Really, the multicenter studies since they heavily involve 10x single cell sequencing platforms, and to promote our paper and promote the study. I will say that single cell sequencing technology is so powerful, it’s very powerful, and we’ve done a very nice comprehensive benchmarking study that can be found in Nature Biotechnology. Using the single cell sequencing technology in a prenatal animal model let us generate some very exciting data that led to a new hypothesis, then led to a major genomic and epigenomic U01 [NIH] grant.

I also do feel very excited, since I happen to know that you guys will release high-definition Visium. Visium has worked so well for us, and that’s one thing I’m really excited for; and the other is my (Visium) CytAssist that I got a couple years ago. It’s a nice design—easy and user friendly.

Thank you so much for your time, and congratulations again on winning the poster contest!

Shining a spotlight on the runners-up: Ischemic injury, stroke, sleep deprivation, and psychiatric disorders

Two of our runners-up, Dr. Pares Habib (left) and Ahyeon Hwang (right).
Two of our runners-up, Dr. Pares Habib (left) and Ahyeon Hwang (right).

We’d also like to congratulate and highlight the work from our four runners-up, Rachel Kim (New York University School of Medicine), Pares Habib, PhD (Stanford University), Yann Vanrobaeys (University of Iowa), and Ahyeon Hwang (University of California, Irvine). We’ve provided brief synopses of their abstracts, and encourage you to check out their work!

Kim RD, et al. “Molecular heterogeneity of ischemic injury-induced reactive astrocytes.” Kim et al. used Visium spatial transcriptomics to characterize astrocytes following ischemia and found temporal, cellular, and spatially restricted astrocytic subtypes that could play functional roles in injury stabilization and recovery. Read the abstract.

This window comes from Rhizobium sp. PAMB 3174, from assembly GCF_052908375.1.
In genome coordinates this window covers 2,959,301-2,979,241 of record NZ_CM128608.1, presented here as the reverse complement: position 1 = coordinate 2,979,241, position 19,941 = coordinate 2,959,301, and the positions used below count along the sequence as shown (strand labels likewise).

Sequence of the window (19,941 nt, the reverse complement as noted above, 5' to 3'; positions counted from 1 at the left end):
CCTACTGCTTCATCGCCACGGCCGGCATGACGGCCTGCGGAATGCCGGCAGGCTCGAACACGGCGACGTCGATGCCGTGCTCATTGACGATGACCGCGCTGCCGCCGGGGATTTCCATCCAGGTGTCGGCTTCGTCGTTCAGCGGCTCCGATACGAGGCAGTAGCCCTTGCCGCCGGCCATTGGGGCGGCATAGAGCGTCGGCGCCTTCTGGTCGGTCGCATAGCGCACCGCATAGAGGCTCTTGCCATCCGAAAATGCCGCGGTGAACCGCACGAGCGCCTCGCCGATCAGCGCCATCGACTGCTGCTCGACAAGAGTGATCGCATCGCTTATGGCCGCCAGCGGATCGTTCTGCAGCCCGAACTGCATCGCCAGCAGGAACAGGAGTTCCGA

Habib P, et al. “Spatial mapping of stem cell-induced transcriptional alterations in stroke-injured rat brains.” Building on a prior clinical trial examining stem cell treatments in human stroke patients, Habib et al. used Visium spatial transcriptomics to characterize specific and spatial gene signatures associated with stroke injury, stem cell grafts, and other phenomena. Read the abstract.

Vanrobaeys Y, et al. “Spatial transcriptomics reveals unique gene expression changes in different brain regions after sleep deprivation.” In their study, Vanrobaeys et al. leveraged spatial transcriptomics in order to see the impact that sleep deprivation has across the entire brain, rather than focusing on individual regions that may not tell the whole story. Using this approach, they defined multiple regions with the greatest transcriptional impacts—specifically, hippocampus, neocortex, thalamus, and hypothalamus—and were able to get a more holistic view of the brain in sleep deprivation. Read the abstract.

Hwang A, et al. “Single cell transcriptomic and epigenomic dynamics of >1M nuclei from the human PTSD brain.” Hwang et al. examined both the transcriptomes and epigenomes at single cell resolution from patients with post-traumatic stress disorder (PTSD), patients with major depressive disorder (MDD), and healthy controls. Using this approach, they were able to better characterize the regulatory network and cellular basis of these complex disorders in the dorsolateral prefrontal cortex (DLPFC), a brain region central to the regulation of emotion and cognition. Read the abstract.

We had a great time seeing everyone at SfN 2023 and can’t wait to see you next year in Chicago. In the meantime, stay up to date with the latest in spatial transcriptomics with Visium + protein, explore Chromium single cell multiomics, or find out how Xenium single cell spatial is unlocking new avenues of inquiry. Until next time!